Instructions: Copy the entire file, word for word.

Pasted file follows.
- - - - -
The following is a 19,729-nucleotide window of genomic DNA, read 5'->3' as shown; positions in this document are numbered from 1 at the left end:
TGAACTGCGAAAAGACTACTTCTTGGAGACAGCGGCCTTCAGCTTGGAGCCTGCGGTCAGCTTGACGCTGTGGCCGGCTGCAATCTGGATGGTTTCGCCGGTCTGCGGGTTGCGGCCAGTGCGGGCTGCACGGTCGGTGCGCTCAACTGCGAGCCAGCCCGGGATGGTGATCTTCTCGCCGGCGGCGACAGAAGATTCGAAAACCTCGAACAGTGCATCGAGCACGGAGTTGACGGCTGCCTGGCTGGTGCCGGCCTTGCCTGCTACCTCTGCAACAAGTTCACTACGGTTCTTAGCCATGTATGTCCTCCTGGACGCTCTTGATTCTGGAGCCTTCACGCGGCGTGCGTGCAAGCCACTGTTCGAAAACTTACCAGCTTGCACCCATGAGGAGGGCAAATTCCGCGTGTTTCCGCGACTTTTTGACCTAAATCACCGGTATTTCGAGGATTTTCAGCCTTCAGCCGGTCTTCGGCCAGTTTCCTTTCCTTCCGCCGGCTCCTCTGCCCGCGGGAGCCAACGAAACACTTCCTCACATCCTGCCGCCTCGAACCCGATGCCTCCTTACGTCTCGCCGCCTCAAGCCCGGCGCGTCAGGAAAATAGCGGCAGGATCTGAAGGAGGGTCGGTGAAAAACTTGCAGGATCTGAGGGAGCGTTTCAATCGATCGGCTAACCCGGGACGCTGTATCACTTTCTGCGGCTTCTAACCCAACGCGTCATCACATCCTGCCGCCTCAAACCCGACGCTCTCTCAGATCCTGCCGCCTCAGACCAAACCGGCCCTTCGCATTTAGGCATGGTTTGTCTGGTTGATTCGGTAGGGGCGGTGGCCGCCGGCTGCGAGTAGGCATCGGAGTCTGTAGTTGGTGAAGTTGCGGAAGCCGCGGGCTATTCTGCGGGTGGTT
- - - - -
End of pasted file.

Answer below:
The following is a 19,729-nucleotide window of genomic DNA, read 5'->3' as shown; positions in this document are numbered from 1 at the left end:
TGAACTGCGAAAAGACTACTTCTTGGAGACAGCGGCCTTCAGCTTGGAGCCTGCGGTCAGCTTGACGCTGTGGCCGGCTGCAATCTGGATGGTTTCGCCGGTCTGCGGGTTGCGGCCAGTGCGGGCTGCACGGTCGGTGCGCTCAACTGCGAGCCAGCCCGGGATGGTGATCTTCTCGCCGGCGGCGACAGAAGATTCGAAAACCTCGAACAGTGCATCGAGCACGGAGTTGACGGCTGCCTGGCTGGTGCCGGCCTTGCCTGCTACCTCTGCAACAAGTTCACTACGGTTCTTAGCCATGTATGTCCTCCTGGACGCTCTTGATTCTGGAGCCTTCACGCGGCGTGCGTGCAAGCCACTGTTCGAAAACTTACCAGCTTGCACCCATGAGGAGGGCAAATTCCGCGTGTTTCCGCGACTTTTTGACCTAAATCACCGGTATTTCGAGGATTTTCAGCCTTCAGCCGGTCTTCGGCCAGTTTCCTTTCCTTCCGCCGGCTCCTCTGCCCGCGGGAGCCAACGAAACACTTCCTCACATCCTGCCGCCTCGAACCCGATGCCTCCTTACGTCTCGCCGCCTCAAGCCCGGCGCGTCAGGAAAATAGCGGCAGGATCTGAAGGAGGGTCGGTGAAAAACTTGCAGGATCTGAGGGAGCGTTTCAATCGATCGGCTAACCCGGGACGCTGTATCACTTTCTGCGGCTTCTAACCCAACGCGTCATCACATCCTGCCGCCTCAAACCCGACGCTCTCTCAGATCCTGCCGCCTCAGACCAAACCGGCCCTTCGCATTTAGGCATGGTTTGTCTGGTTGATTCGGTAGGGGCGGTGGCCGCCGGCTGCGAGTAGGCATCGGAGTCTGTAGTTGGTGAAGTTGCGGAAGCCGCGGGCTATTCTGCGGGTGGTT